With the roll out of the National Broadband Network due to be completed next year, Australia’s new communications minister says that there will not be an immediate push to privatise NBN Co.
Prime Minister Scott Morrison’s post-election ministerial shakeup saw Paul Fletcher appointed minister for communications, cyber safety and the arts. In his first major interview since being given the role — formerly held by Senator Mitch Fifield, who will be leaving parliament to become Australia’s ambassador to the UN — Fletcher told ABC News that the roll out of the NBN was on schedule to be completed in 2020.
Questioned on the issue of privatisation, the minister said that “it’s always been envisaged that at some point, at some point, NBN would pass from government ownership into other ownership.”
“There's a whole series of steps in the legislation that have to occur; I think we're some way away from that,” Fletcher said.
The legislation that created NBN Co — the National Broadband Network Companies Act 2011 — outlines the process necessary before the Commonwealth privatises the company. That process includes a declaration by the communications minister that the new network is “built and fully operational” and that the finance minister considers that conditions are suitable for selling off the NBN. The declaration by the finance minister is subject to disallowance by either house of parliament. In addition the act requires the Productivity Commission to scrutinise the impact of a sell-off, and for privatisation to be subject to an inquiry by a parliamentary committee.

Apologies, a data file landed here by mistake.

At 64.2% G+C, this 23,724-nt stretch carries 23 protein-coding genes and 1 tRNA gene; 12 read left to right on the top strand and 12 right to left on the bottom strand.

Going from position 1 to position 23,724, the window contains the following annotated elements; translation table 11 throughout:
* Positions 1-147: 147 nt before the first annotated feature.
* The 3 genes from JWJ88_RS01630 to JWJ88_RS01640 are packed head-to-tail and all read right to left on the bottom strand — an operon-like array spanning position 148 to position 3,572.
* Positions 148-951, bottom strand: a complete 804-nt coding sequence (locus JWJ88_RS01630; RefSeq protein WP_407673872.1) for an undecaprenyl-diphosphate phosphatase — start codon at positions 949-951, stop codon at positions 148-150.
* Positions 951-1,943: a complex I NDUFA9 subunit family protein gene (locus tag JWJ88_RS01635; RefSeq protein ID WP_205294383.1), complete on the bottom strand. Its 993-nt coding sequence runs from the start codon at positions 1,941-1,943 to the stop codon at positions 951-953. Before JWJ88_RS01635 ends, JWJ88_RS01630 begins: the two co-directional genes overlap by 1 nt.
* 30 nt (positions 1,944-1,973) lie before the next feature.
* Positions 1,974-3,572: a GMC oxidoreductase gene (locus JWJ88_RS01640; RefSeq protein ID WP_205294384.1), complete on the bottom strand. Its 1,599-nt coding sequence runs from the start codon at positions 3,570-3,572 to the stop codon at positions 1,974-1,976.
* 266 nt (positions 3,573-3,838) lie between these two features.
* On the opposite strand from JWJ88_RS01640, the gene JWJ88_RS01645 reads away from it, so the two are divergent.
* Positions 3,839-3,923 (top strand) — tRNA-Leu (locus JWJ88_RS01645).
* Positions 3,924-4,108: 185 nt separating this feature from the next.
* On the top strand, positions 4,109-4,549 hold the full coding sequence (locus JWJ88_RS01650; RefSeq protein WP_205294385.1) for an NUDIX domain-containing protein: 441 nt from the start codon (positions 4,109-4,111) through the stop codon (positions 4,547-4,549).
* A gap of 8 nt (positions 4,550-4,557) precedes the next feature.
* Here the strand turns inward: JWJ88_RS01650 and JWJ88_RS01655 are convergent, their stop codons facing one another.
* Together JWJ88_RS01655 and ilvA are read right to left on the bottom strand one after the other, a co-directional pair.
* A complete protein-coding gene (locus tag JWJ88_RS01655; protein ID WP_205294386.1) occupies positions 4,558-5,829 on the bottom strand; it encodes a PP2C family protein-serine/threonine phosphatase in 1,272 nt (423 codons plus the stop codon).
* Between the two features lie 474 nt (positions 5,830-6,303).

“My focus as minister is let's get the rollout completed, but then, let's also look to the question of how best we leverage this vital national asset to deliver economic and social outcomes,” Fletcher told the ABC.
“We need to make sure that we are focused on getting the best outcomes from this asset,” the minister said. “The fact that we now have new ubiquitous availability in the footprint of 50 megabits per second — how do we best take advantage of that? What are the ways that, in a whole range of sectors, health, education, agriculture, resources and many others, that we are making best use of this national asset?”
Fletcher said that his predecessor ministers had necessarily had “a very substantial focus on getting the rollout done”.
“As we come to completing the rollout, I think it's timely to be looking at the question of: how do we best make use of this national asset to achieve the social and economic outcomes that it’s there to produce?” he said.